7745 The Novel in Europe

M. Wood/M-Th 11-12:15

Novels have a long history and are almost everywhere and yet the genre is hard to define. This course will look closely at six European novels (French, English, Russian, German, and Italian) written over four centuries, studying them for their own sakes but also holding questions about the genre in mind. We shall be seeking not so much a categoric definition as a sense of the genre’s history and preoccupations, the ways in which it reflects and does not reflect a social world, and how it differs from other genres like romance and epic.

Texts: Madame de Lafayette, The Princesse de Clèves (Oxford); Jane Austen, Persuasion (Dover); Gustave Flaubert, Sentimental Education (Penguin); Fyodor Dostoevsky, The Idiot (Vintage); Franz Kafka, The Trial (Schocken); Italo Calvino, If on a Winter’s Night a Traveler (Harcourt Brace Jovanovich).

7765 Chekhov and the Drama

M. Katz/M-W 2-4:45

A study of Chekhov's major dramatic output with an attempt to situate him in both the Western and Russian contexts. We begin with Ivan Turgenev's A Month in the Country (1850) and Henrik Ibsen’s The Wild Duck (1884). We turn to Chekhov’s early work, his vaudevilles, including The Bear (1888), The Proposal (1888), and The Anniversary (1891). Then we concentrate on his four major plays: The Seagull (1896), Uncle Vanya (1889; 1897), Three Sisters (1900), and Cherry Orchard (1903). In addition to reading and analyzing these works, students will act short scenes from the plays, view excerpts from Russian, British, and American productions, and discuss selected critical essays. We then return to the Russian and Western contexts with Maxim Gorky’s The Lower Depths (1902) and George Bernard Shaw’s Heartbreak House: A Fantasia in the Russian Manner on English Themes (1919).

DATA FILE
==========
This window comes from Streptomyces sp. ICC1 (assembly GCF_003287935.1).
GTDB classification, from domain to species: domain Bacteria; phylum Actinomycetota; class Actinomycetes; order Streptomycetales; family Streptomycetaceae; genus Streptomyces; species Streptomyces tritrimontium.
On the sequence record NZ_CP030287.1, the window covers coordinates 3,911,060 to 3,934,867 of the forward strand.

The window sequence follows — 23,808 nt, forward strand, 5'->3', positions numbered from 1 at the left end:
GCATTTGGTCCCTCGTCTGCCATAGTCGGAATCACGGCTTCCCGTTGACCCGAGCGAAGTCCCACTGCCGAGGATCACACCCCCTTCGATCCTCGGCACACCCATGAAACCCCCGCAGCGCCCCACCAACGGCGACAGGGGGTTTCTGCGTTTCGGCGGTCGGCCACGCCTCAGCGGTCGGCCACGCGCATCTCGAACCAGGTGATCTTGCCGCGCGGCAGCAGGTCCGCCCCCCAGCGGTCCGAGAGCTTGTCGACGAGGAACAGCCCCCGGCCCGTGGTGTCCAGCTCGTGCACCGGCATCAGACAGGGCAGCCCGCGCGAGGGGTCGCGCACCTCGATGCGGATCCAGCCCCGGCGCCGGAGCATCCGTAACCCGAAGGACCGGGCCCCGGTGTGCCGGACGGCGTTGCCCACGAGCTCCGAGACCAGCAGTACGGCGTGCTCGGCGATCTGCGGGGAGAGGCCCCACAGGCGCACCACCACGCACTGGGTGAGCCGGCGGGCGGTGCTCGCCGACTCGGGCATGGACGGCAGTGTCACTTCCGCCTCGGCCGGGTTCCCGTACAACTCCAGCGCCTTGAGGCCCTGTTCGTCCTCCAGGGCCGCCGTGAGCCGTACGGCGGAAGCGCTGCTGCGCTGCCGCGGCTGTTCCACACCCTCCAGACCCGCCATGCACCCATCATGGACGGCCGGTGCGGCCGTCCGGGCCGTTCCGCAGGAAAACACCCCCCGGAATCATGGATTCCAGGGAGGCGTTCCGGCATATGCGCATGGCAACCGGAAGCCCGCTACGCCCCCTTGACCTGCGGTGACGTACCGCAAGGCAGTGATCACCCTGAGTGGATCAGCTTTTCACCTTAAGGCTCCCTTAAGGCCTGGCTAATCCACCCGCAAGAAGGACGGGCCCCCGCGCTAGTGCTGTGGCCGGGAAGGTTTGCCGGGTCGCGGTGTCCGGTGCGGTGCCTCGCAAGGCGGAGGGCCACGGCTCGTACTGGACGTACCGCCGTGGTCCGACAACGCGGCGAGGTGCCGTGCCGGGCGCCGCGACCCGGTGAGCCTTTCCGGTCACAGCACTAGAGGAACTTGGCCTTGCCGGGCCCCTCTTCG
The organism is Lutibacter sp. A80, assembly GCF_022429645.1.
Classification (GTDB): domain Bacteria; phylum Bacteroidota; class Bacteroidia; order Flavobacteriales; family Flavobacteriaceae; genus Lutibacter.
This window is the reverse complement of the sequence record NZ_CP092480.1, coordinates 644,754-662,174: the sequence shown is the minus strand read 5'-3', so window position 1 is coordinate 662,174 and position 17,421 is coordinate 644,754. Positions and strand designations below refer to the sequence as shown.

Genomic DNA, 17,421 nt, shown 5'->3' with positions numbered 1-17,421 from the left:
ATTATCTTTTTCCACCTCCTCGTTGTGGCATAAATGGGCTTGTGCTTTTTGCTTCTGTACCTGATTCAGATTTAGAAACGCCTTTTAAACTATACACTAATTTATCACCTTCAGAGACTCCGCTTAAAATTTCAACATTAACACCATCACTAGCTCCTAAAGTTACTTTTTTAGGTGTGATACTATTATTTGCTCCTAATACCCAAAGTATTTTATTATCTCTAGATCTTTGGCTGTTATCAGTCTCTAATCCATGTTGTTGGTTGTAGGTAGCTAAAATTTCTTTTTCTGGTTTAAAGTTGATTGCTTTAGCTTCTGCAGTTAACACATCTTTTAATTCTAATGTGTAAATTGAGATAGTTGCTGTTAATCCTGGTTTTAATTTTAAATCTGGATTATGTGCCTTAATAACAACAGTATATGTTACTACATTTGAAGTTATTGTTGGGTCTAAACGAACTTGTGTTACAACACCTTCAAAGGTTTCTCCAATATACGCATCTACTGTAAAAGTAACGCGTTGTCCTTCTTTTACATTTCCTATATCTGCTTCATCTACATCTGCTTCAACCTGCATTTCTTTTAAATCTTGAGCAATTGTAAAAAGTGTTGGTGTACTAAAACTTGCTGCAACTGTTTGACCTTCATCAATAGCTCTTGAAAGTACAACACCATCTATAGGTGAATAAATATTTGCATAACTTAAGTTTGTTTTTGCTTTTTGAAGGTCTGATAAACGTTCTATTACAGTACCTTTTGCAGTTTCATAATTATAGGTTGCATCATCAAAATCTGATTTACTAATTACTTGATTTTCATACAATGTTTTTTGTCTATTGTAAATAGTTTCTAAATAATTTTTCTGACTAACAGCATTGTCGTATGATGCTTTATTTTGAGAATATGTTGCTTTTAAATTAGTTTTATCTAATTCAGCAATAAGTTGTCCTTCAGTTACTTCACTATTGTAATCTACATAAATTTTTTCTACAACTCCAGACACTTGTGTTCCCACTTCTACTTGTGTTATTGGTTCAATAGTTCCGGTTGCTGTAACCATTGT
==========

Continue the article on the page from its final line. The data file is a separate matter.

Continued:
Texts: Rose Whyman, Anton Chekhov (Routledge); Ivan Turgenev, A Month in the Country, trans. Isaiah Berlin (Penguin); Henrik Ibsen, The Wild Duck, trans. Michael Meyer (Norton); Anton Chekhov, The Plays of Anton Chekhov, trans. Paul Schmidt (Harper); George Bernard Shaw, Heartbreak House (Penguin); Maxim Gorky, The Lower Depths (Dover).

7768 Stolen Years: Youth Under the Nazis in World War II

F. Zeitlin/M, W 2-4:45